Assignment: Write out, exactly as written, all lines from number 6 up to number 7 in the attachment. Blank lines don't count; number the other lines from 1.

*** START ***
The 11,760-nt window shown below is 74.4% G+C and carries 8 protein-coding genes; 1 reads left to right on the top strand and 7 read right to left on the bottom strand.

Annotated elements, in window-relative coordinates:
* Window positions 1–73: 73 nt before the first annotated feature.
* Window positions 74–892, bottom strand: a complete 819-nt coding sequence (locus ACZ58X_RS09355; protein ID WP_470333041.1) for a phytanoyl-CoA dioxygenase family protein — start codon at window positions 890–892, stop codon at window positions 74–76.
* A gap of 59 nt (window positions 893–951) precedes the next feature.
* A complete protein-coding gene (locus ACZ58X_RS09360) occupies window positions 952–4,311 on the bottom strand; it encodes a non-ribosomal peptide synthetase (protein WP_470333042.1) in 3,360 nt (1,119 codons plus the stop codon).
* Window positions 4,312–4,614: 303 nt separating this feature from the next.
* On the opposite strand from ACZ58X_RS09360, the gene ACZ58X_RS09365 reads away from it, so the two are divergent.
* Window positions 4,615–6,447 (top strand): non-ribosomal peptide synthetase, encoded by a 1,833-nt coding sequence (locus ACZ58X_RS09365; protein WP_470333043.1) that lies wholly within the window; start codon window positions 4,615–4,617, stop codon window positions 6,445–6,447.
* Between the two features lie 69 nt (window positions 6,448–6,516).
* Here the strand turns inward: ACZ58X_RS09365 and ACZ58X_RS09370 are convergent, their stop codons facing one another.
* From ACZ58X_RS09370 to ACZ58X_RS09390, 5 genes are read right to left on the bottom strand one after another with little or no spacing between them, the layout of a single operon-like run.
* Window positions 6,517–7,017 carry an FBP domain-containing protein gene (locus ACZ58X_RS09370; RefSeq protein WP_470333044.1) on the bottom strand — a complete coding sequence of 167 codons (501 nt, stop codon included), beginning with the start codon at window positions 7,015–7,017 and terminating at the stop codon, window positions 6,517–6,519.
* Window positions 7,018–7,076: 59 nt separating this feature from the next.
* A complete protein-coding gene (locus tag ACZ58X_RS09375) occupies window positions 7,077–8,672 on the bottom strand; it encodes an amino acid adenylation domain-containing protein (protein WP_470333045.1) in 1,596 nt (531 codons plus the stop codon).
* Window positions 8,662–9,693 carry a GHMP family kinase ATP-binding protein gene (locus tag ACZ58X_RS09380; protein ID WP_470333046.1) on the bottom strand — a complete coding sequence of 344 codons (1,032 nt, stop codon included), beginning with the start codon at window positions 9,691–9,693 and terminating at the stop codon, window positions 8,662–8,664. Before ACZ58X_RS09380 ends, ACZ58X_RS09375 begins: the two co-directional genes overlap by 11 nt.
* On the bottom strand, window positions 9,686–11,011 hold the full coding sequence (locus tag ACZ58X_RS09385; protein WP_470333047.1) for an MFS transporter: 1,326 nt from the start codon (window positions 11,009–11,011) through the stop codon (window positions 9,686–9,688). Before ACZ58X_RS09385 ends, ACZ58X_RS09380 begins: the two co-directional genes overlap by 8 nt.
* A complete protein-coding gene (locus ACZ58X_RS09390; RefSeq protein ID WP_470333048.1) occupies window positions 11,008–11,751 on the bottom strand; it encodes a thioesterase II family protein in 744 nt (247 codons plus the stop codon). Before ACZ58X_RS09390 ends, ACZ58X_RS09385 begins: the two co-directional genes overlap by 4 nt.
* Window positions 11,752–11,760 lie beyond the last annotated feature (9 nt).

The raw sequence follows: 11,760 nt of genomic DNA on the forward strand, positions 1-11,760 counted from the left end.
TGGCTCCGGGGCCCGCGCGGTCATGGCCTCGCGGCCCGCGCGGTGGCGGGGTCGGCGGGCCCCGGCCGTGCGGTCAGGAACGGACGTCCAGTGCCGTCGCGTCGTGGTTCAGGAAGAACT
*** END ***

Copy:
* A complete protein-coding gene (locus ACZ58X_RS09360) occupies window positions 952–4,311 on the bottom strand; it encodes a non-ribosomal peptide synthetase (protein WP_470333042.1) in 3,360 nt (1,119 codons plus the stop codon).
* Window positions 4,312–4,614: 303 nt separating this feature from the next.